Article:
Hands-On Preview: PlayStation All-Stars Battle Royale

Before having a chance to play it, I was very skeptical about PSASBR. Beyond its long acronym, it’s also late to the Smash Bros-style party, and needs something special to make it stand out in a genre that’s been represented in three console generations. Thankfully, Sony taking their time with the game (if not its title) has paid off so far — the early build alone makes it clear that a lot of care went into the gameplay and delivering something that can please the button-mashing crowd as well as those craving something with a bit more depth. Sony’s implementation of Cross-Buy for the title is another very appealing part of the overall package since the transition from one version to the other is basically seamless.

The core controls revolve around using X to jump and the other face buttons, either on their own or with a directional press, to produce a variety of attacks. There’s about a dozen attacks available for each character, not counting three levels of super moves. The super meter is built up with successful attacks and activated by hitting R2 on the PS3 and the R button on the Vita. L1/L blocks (moving a direction alongside it rolls the character) with R1 used on the PS3 to grab items while touching them on the Vita’s screen picks them up there. Flicking the right stick on either platform performs throws, which I don’t recall ever being used before in such a way, but it works surprisingly well.

In the heat of battle, the controls are easy to remember on the fly which is incredibly important given just how fast-paced the gameplay is. Since the beta limits single player action to a tutorial, we don’t know just how the campaign eases you into things, but diving in head-first online makes for an intense experience. Unless you’re able to just find a game with one or two opponents, you’ll be facing three other people and everyone’s out to earn as many kills as they can in a short time. Beta matches only last three minutes, and in that time, you’ll jump around, hit, be hit, throw foes around, and hopefully be able to avoid super moves while nailing a few of your own.

The three different stages of supers add a layer of strategy to things because you can only earn higher levels by not dying — doing so resets your bar, and only having a short-range level 1 super might get a kill or two, but isn’t anywhere near as good as a longer-range level 2 one or an epic level 3 super. Those are reminiscent of the PSOne-era Final Fantasy summons since they cause a character-specific cutscene to break out before multiple ass-kickings are dealt. Beyond that kind of flash going on, there are also fairly elaborate stage changes that can turn the Ratchet and Clank area into something inhabited by a God of War hydra and a giant nail wheel coming up from the ground. Likewise, the God of War area goes from being inhabited by a giant monster to seeing Patapons marching in the background while said monster blasts lasers towards the players and headbutts the battle ground.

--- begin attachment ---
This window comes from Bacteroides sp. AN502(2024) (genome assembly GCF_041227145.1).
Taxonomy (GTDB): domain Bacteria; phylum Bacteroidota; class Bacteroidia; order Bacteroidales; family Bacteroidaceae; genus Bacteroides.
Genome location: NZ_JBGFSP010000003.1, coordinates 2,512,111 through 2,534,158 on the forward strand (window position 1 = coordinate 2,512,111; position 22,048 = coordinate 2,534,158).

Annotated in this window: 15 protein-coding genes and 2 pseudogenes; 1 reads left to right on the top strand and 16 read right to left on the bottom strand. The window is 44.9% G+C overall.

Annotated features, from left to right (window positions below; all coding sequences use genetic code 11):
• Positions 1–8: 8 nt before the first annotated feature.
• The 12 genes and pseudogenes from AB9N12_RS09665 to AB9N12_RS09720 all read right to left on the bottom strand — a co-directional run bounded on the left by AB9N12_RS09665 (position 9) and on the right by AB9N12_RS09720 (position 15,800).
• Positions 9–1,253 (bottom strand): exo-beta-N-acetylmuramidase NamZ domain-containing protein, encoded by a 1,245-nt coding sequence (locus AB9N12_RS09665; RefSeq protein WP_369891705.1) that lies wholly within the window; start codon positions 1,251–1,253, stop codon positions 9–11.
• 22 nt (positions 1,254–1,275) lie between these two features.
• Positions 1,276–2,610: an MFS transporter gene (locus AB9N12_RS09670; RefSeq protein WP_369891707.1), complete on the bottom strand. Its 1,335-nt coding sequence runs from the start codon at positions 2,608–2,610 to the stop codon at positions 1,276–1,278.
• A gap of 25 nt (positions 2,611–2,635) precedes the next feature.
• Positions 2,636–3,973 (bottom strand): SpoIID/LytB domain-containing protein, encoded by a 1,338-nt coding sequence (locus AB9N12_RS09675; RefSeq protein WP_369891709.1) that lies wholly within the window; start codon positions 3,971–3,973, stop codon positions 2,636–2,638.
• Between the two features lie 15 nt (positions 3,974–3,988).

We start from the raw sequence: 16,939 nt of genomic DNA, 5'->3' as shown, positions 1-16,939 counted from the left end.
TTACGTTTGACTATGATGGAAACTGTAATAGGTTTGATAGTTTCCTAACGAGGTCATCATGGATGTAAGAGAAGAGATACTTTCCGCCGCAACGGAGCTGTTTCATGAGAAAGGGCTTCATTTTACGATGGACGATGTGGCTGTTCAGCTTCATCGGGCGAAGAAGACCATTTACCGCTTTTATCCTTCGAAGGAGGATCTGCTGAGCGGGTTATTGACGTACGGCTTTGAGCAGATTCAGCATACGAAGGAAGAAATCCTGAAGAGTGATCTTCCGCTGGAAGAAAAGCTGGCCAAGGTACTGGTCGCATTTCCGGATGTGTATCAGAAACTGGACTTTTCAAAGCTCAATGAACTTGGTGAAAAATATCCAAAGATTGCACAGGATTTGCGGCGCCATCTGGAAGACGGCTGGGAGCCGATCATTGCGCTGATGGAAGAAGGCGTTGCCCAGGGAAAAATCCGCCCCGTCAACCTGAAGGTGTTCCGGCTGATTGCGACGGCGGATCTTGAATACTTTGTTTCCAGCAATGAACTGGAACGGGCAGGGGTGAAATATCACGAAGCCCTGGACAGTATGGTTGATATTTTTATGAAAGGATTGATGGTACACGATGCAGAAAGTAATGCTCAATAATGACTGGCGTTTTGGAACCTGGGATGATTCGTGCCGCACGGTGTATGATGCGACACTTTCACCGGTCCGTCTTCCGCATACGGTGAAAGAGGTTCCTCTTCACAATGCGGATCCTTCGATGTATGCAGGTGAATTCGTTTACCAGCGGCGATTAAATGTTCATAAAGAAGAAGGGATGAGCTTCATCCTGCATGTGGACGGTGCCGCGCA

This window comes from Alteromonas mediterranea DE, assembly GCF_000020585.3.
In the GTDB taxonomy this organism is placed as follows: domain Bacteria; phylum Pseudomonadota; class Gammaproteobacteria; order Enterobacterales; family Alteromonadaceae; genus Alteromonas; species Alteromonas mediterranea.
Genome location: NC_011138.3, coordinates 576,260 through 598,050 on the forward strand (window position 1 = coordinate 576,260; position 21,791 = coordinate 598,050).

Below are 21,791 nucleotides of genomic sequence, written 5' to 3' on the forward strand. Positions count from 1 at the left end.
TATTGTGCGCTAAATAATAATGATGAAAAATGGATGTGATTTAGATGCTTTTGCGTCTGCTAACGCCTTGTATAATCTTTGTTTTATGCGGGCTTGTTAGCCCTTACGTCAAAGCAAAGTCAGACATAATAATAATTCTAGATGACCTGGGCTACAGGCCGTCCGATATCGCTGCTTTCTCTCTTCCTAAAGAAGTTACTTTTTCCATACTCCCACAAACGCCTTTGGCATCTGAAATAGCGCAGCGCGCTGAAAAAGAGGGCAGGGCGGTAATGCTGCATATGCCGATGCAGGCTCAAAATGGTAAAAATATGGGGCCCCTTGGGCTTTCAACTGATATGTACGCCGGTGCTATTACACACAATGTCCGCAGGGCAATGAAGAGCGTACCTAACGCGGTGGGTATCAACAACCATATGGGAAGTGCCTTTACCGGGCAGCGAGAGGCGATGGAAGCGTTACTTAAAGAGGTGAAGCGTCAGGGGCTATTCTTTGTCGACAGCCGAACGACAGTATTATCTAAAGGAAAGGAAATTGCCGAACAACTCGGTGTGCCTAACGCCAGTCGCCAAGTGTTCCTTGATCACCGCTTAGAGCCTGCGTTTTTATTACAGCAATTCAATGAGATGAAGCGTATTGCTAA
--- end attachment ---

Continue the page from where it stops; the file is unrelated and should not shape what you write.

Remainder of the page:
Despite so much going on, the action never gets too frantic. If you exclusively play one on one fighters, it may prove difficult to adapt to, but those used to the Smash Bros. style won’t take long to get used to things. Having this kind of game on an HD system helps quite a bit because you’ve got a larger 16:9 playing area instead of a comparably cramped 4:3 one. The graphics are quite good overall, although there’s some weird stuff going on with the Fat Princess’s character model during her post-match posing. There’s no slowdown despite this being an unfinished build, which bodes well for the final product and quite surprisingly, there’s no lag online. Some may say that should be expected, but given that the game is playable on either the Vita or PS3 against people using either system and the Vita Wi-Fi-only setup, it’s fairly impressive to have online games go down without a hitch.

With less than a month to go before release, PlayStation All Stars Battle Royale appears to have everything it needs to not only succeed commercially, but be a great game as well. It should please anyone who’s missed out on the Smash Bros. craze over the past decade+, while also giving fans of that fighting style something new to sink their teeth into.